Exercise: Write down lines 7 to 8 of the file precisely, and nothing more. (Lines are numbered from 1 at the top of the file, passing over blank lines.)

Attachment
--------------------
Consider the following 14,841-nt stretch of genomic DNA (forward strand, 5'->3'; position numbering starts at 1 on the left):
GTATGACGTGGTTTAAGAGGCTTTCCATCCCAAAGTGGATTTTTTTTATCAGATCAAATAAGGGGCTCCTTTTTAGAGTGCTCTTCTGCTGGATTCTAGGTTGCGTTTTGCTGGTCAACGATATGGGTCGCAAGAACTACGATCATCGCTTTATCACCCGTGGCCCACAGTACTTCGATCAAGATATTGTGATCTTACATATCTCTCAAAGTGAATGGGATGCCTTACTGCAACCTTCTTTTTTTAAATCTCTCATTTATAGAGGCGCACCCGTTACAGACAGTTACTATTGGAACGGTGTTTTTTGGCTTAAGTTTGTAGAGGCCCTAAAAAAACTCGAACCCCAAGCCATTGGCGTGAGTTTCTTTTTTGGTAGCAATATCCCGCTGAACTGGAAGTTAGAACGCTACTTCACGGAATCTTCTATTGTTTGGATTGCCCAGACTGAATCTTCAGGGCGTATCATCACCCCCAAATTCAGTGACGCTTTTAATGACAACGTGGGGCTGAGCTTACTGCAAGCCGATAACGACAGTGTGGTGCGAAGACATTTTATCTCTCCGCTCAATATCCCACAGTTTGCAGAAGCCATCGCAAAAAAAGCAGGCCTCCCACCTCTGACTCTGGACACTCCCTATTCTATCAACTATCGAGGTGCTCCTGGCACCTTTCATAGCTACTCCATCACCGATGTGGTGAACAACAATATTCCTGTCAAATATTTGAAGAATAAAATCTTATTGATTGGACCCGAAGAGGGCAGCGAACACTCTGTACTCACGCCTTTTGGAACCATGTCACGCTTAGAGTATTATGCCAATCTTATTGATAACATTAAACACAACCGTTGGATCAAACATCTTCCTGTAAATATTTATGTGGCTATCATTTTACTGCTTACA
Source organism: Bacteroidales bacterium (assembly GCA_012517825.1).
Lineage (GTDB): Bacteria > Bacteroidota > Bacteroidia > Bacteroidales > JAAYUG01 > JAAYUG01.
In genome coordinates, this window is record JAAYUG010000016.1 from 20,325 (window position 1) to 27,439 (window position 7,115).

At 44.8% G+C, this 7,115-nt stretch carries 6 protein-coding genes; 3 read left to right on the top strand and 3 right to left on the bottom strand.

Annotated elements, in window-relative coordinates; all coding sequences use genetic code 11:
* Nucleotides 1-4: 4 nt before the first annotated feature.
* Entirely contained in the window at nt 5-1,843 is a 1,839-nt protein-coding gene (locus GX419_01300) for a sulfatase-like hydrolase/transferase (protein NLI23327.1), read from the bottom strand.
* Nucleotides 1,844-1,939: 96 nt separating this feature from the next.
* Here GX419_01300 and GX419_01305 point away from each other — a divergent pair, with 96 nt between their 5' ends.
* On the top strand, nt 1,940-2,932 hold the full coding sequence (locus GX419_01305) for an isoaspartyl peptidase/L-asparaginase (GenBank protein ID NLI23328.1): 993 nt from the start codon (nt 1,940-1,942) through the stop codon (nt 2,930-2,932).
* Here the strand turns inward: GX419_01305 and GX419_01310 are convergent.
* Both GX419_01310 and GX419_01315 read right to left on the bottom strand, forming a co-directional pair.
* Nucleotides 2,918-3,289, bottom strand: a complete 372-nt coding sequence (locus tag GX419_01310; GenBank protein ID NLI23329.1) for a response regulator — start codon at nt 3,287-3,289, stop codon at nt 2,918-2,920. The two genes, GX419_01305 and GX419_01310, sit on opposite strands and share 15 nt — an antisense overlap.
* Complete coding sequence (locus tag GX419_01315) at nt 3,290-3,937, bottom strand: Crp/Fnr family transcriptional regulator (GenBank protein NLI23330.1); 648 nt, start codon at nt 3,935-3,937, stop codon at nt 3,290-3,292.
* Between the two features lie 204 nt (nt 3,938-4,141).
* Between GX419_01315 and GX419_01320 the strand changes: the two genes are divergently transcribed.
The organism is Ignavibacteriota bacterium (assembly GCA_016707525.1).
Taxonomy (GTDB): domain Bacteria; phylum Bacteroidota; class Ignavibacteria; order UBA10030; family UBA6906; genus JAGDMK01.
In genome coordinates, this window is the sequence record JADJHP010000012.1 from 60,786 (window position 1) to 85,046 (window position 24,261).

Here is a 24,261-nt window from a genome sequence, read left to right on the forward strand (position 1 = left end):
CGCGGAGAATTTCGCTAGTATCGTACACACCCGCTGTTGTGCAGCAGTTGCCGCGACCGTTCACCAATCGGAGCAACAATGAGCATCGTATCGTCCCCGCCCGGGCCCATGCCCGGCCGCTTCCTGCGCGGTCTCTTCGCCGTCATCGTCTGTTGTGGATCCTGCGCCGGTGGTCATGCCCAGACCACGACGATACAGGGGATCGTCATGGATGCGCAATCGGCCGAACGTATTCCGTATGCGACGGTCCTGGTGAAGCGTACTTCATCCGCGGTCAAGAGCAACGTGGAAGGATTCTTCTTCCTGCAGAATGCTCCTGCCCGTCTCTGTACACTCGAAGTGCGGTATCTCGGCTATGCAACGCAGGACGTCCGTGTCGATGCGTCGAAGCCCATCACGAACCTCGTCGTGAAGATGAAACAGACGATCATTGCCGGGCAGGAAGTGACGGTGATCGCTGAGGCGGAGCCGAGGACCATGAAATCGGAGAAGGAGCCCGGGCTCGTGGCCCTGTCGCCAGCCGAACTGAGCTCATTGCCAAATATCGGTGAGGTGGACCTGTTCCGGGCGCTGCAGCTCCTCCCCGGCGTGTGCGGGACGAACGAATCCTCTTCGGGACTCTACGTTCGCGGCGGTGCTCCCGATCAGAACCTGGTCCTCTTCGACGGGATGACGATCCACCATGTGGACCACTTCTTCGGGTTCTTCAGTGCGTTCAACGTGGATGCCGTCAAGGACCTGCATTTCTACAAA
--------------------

Annotated elements, in window-relative coordinates; all coding sequences use genetic code 11:
* Nucleotides 1-4: 4 nt before the first annotated feature.